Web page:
May 22nd, 2013 by Associate
Although accounting professionals are comfortable working with the IRS since they do it on a daily basis, any sort of correspondence between the collection agency and the common taxpayer can be a stressful and sometimes painful process. The recent revelation that the IRS targeted conservative organizations applying for tax-exempt status only reinforces the general public’s fear of “working with” the Service. Applicants for tax-exempt status through section 501(c)(4) with words such as “Tea Party” and “Patriot” in their names were purposefully subjected to levels of review outside of the normal scope of the application process. As a part of these reviews, IRS employees sent letters to applicants that included questions and requests for information that lacked relevance to the application process and, in some cases, invaded the privacy of group members. For example, some letters requested information regarding voting preferences and donor lists. Though the legality of the IRS’s examinations is under review, this is a clear example of how the perceived power of the IRS can bully individuals and organizations.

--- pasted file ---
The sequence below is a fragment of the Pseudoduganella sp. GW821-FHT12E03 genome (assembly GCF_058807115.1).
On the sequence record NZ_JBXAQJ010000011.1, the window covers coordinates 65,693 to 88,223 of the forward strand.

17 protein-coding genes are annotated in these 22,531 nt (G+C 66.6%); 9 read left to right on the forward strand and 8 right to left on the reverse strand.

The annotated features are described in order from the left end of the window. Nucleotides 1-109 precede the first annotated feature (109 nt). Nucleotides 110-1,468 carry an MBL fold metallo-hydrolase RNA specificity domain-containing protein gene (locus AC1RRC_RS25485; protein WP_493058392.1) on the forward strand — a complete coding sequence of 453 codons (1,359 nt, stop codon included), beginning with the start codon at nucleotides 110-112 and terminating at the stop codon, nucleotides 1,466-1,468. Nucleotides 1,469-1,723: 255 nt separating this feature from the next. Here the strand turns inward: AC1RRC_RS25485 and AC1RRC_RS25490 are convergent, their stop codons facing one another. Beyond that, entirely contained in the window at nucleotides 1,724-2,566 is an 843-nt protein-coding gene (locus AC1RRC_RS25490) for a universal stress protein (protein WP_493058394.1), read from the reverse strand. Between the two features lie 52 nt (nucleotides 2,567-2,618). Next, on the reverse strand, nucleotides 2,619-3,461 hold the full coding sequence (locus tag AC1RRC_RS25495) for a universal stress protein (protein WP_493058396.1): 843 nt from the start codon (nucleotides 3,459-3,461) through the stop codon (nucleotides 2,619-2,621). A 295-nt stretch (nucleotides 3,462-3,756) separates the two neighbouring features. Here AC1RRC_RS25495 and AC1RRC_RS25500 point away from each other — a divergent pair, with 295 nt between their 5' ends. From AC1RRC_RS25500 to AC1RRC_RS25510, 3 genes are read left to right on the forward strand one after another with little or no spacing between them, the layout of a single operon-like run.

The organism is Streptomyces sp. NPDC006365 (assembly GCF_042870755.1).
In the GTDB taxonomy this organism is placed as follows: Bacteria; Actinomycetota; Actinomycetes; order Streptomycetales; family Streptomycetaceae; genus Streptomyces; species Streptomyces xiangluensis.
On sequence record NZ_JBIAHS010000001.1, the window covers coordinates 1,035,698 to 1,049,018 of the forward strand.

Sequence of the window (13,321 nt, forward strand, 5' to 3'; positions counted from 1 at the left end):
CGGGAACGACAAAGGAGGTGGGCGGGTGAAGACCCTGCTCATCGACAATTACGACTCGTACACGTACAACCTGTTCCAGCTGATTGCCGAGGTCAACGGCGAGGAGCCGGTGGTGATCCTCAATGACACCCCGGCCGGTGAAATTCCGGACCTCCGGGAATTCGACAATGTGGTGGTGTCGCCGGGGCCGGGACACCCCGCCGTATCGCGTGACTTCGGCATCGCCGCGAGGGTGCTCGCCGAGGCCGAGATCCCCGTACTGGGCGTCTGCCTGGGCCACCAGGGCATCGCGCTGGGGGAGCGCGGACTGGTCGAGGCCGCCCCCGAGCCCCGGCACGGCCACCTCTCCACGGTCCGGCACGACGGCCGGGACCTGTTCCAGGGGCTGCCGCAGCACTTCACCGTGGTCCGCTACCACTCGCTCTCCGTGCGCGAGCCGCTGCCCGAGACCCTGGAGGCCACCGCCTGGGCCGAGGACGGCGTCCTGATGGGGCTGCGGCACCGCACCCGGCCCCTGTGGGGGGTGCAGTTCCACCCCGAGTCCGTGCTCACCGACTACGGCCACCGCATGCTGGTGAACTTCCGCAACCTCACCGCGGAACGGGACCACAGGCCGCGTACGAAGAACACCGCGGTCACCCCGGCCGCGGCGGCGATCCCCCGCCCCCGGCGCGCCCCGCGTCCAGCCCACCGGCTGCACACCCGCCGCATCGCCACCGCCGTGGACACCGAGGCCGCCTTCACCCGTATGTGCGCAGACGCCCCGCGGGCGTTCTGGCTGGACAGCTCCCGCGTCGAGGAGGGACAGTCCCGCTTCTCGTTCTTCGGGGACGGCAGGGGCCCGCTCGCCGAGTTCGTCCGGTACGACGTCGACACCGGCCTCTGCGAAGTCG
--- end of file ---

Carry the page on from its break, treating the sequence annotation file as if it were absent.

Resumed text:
It may be too early to tell (or we may never know) how widespread these attitudes and policies have pervaded the IRS. However, at a minimum, this situation highlights the public’s perception of the IRS as a powerful government agency whose requests can be intimidating due to the complexity of the tax code, the potential financial implications of a negative result (the cost of going through an audit can be several thousand dollars depending on the extent) and the personal nature of the information necessary to calculate taxes. Though this recent IRS scandal is definitely not going to improve the public’s perception of the Service, we can hope that the current Congressional hearings and other potential investigations will help the IRS work to change its image through real organizational change.
In the meantime, there are some attitudes that you can adopt to help feel more comfortable working with the Service. For example, the IRS is naturally going to apply professional skepticism when reviewing returns for accuracy. As such, it is perfectly acceptable to apply the same level of skepticism when reading and responding to IRS information requests. If the IRS requests information that seems to be out of the scope of an audit or simple letter notice, ask why the IRS needs the information. As this IRS publication released less than a month before the “scandal” hit the news indicates, in some cases, a simple phone call with an agent or other IRS representative will clear up the issue. And of course if you would rather not deal with the IRS yourself, contacting a CPA representative is always a good option.
*Thank you to Andy Nentwich, Tax Senior, for his contributions to this post.